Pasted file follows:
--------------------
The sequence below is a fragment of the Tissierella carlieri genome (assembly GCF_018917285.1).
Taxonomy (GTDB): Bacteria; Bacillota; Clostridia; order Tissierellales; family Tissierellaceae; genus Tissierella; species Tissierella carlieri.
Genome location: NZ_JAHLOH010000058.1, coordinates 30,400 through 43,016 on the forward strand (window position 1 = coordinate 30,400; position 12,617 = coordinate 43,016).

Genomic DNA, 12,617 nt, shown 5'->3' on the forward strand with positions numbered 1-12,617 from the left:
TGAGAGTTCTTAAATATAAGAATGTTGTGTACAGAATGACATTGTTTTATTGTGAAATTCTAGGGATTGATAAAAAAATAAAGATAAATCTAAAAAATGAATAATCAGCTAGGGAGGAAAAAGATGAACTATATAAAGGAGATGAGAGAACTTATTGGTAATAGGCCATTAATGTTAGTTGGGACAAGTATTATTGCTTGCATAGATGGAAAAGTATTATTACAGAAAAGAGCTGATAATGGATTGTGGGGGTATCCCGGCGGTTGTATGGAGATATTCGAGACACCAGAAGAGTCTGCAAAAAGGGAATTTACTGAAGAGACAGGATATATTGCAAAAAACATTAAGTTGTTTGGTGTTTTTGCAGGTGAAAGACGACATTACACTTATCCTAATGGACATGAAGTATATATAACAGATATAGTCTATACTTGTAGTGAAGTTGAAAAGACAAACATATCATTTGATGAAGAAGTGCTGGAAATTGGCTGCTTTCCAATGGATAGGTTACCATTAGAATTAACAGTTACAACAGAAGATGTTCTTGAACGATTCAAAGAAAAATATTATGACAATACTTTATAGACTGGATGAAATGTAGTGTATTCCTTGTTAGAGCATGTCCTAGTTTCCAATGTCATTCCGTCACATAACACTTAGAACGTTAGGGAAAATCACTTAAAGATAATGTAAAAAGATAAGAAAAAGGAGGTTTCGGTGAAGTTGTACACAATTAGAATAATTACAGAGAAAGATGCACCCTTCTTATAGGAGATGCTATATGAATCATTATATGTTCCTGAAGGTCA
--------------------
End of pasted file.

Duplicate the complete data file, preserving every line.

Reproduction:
The sequence below is a fragment of the Tissierella carlieri genome (assembly GCF_018917285.1).
Taxonomy (GTDB): Bacteria; Bacillota; Clostridia; order Tissierellales; family Tissierellaceae; genus Tissierella; species Tissierella carlieri.
Genome location: NZ_JAHLOH010000058.1, coordinates 30,400 through 43,016 on the forward strand (window position 1 = coordinate 30,400; position 12,617 = coordinate 43,016).

Genomic DNA, 12,617 nt, shown 5'->3' on the forward strand with positions numbered 1-12,617 from the left:
TGAGAGTTCTTAAATATAAGAATGTTGTGTACAGAATGACATTGTTTTATTGTGAAATTCTAGGGATTGATAAAAAAATAAAGATAAATCTAAAAAATGAATAATCAGCTAGGGAGGAAAAAGATGAACTATATAAAGGAGATGAGAGAACTTATTGGTAATAGGCCATTAATGTTAGTTGGGACAAGTATTATTGCTTGCATAGATGGAAAAGTATTATTACAGAAAAGAGCTGATAATGGATTGTGGGGGTATCCCGGCGGTTGTATGGAGATATTCGAGACACCAGAAGAGTCTGCAAAAAGGGAATTTACTGAAGAGACAGGATATATTGCAAAAAACATTAAGTTGTTTGGTGTTTTTGCAGGTGAAAGACGACATTACACTTATCCTAATGGACATGAAGTATATATAACAGATATAGTCTATACTTGTAGTGAAGTTGAAAAGACAAACATATCATTTGATGAAGAAGTGCTGGAAATTGGCTGCTTTCCAATGGATAGGTTACCATTAGAATTAACAGTTACAACAGAAGATGTTCTTGAACGATTCAAAGAAAAATATTATGACAATACTTTATAGACTGGATGAAATGTAGTGTATTCCTTGTTAGAGCATGTCCTAGTTTCCAATGTCATTCCGTCACATAACACTTAGAACGTTAGGGAAAATCACTTAAAGATAATGTAAAAAGATAAGAAAAAGGAGGTTTCGGTGAAGTTGTACACAATTAGAATAATTACAGAGAAAGATGCACCCTTCTTATAGGAGATGCTATATGAATCATTATATGTTCCTGAAGGTCA